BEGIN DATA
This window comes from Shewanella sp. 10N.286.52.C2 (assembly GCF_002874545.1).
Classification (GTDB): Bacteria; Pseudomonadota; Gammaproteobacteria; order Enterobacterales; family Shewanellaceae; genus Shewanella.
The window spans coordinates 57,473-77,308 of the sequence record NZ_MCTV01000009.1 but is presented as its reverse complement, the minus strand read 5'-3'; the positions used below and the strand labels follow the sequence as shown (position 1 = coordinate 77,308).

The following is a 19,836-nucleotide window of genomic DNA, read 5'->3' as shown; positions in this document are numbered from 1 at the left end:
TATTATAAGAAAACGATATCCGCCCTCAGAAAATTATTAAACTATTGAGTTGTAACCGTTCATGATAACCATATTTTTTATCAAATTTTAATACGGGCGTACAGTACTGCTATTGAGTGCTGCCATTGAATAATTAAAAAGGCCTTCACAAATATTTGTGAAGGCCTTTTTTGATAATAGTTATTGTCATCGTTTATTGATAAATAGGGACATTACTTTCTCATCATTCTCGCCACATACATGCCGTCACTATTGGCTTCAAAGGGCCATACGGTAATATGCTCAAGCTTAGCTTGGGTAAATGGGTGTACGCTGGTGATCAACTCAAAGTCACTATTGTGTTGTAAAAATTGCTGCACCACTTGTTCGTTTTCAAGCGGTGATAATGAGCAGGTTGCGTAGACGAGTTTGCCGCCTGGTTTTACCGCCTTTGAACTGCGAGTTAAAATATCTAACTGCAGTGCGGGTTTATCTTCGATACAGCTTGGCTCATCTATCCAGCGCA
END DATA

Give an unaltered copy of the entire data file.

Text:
This window comes from Shewanella sp. 10N.286.52.C2 (assembly GCF_002874545.1).
Classification (GTDB): Bacteria; Pseudomonadota; Gammaproteobacteria; order Enterobacterales; family Shewanellaceae; genus Shewanella.
The window spans coordinates 57,473-77,308 of the sequence record NZ_MCTV01000009.1 but is presented as its reverse complement, the minus strand read 5'-3'; the positions used below and the strand labels follow the sequence as shown (position 1 = coordinate 77,308).

The following is a 19,836-nucleotide window of genomic DNA, read 5'->3' as shown; positions in this document are numbered from 1 at the left end:
TATTATAAGAAAACGATATCCGCCCTCAGAAAATTATTAAACTATTGAGTTGTAACCGTTCATGATAACCATATTTTTTATCAAATTTTAATACGGGCGTACAGTACTGCTATTGAGTGCTGCCATTGAATAATTAAAAAGGCCTTCACAAATATTTGTGAAGGCCTTTTTTGATAATAGTTATTGTCATCGTTTATTGATAAATAGGGACATTACTTTCTCATCATTCTCGCCACATACATGCCGTCACTATTGGCTTCAAAGGGCCATACGGTAATATGCTCAAGCTTAGCTTGGGTAAATGGGTGTACGCTGGTGATCAACTCAAAGTCACTATTGTGTTGTAAAAATTGCTGCACCACTTGTTCGTTTTCAAGCGGTGATAATGAGCAGGTTGCGTAGACGAGTTTGCCGCCTGGTTTTACCGCCTTTGAACTGCGAGTTAAAATATCTAACTGCAGTGCGGGTTTATCTTCGATACAGCTTGGCTCATCTATCCAGCGCA